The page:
No, I don't want a pole or reel or lures for Christmas! My fishing license is to have permission to add certain fish to our pond. And now I have one.
Last summer we noticed an excess amount of vegetation in our pond. And as we have never added fish to our "water feature," we can imagine that what minnows that we do have won't be able to manage the vegetation. Not yet, anyway!
So my hub began some research and with the help of some "experts" determined that we needed grass carp to help keep our pond manageable. Well, first one of us needed a permit to order and own these special veggie eaters. As I am the American citizen, it was my place to apply. And I did. When we arrived home from our trip to The Netherlands, there were my "papers" in the mail.
Hub had already shopped around for grass carp suppliers, and he found one that would deliver our fish about 1 1/2 hours from Wetcreek. So he ordered a dozen 8 inch beauties, and we took possession of them yesterday at lunchtime.
If you have ever managed an aquarium ( or even a goldfish bowl), you know that fish are sold in tied plastic bags with some water and lots of oxygen. For these carp that was not the exception. The two bags were very large, and the fish looked like some we have been served while on vacations in Austria. I suppose at the cost of about $10 each they could possibly be restaurant worthy!
But our plan is to watch them grow and keep our pond tidy. Not eat them!
So back to the fish "launching" ( not lunching). As recommended by the fish supplier, when we arrived to pick up the fisher's dozen we had two large plastic boxes in the bed of our truck. The largest one was necessary to contain both bags of carp, and they must have sloshed and bounced around all the way back to our place. Guess they had gotten somewhat used to that jostling having made the long trip from near Little Rock down here to us. But Hub drove as calmly as he could and tried to make the trip as quickly as possible. Sometimes that is not easy to do on our Louisiana backroads.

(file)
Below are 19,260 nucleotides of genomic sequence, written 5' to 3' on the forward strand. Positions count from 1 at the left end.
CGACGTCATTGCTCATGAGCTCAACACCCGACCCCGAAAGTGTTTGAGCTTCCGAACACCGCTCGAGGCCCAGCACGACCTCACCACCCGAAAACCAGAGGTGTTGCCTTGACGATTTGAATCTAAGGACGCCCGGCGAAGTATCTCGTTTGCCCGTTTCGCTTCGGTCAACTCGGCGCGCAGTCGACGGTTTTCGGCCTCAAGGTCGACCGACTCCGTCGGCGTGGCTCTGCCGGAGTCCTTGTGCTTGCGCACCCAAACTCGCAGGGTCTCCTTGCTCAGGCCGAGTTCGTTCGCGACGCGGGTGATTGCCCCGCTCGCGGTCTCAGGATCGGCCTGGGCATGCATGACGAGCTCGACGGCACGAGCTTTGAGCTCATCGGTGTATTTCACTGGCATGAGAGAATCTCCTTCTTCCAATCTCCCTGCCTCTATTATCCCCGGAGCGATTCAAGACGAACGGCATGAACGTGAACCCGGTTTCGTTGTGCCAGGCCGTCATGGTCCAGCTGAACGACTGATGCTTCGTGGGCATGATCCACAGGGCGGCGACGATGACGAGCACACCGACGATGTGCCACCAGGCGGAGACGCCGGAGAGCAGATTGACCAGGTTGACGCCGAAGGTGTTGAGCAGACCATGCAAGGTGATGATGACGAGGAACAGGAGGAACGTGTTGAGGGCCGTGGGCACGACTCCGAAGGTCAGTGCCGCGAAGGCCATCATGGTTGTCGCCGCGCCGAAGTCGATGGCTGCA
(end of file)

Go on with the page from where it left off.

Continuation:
When we arrived at our pond, then the water "tempering" began. I left my hub holding the bags (literally!!) in the shallow water on the edge of the pond for 10 minutes while I scurried home to get twine, a plastic measuring cup, a garden stool, and our garden parasol (since the fish needed shade).
By that time our neighbor had noticed the commotion of two vehicles at the edge of the pond, and he came to see what we were up to.
With the twine, my husband tied the two bags on a sort of leash so they would not drift away and that he could finally stand up straight or even sit on the stool. (He had tried out the big plastic box with no success! Reminds me of my own dad sitting on our styrofoam ice chest at a roadstop up in the New Mexico forest 50 years ago. So much for the styrofoam lid! ;)
After 30 minutes of carp crowding the corners of the bag trying to escape the tight quarters, the water temperature getting nearer the temp at the edge of the pond, and tiny schools of minnows coming in close to check out the new inhabitants, Hub opened each bag carefully. Following the fish supplier's instructions, he began exchanging measuring cups full of fish water and our pond water. We were not looking forward to "fish shock." So far, so good!
The fish seemed to quieten down and when he released them most swam away taking a risk in their new home. Only one fish lingered behind, but I think he had mud in his eyes from the muddy water my hub stirred up along the bank. Then all of the "dirty dozen" had swum away.
This nature stuff is all new to the both of us. We do our best to research and then follow directions so we will do right by Mother Nature.
And the funniest thing I heard during this experience is when my hub said, "Guess this is as close as I'll get to giving birth." What a Guy!
Oh, by the way, we checked in on our "catch" yesterday afternoon and are sure we saw a few break the water with their noses. And no "bellies up!" Not yet, anyway!
Please don't even utter the word OTTER!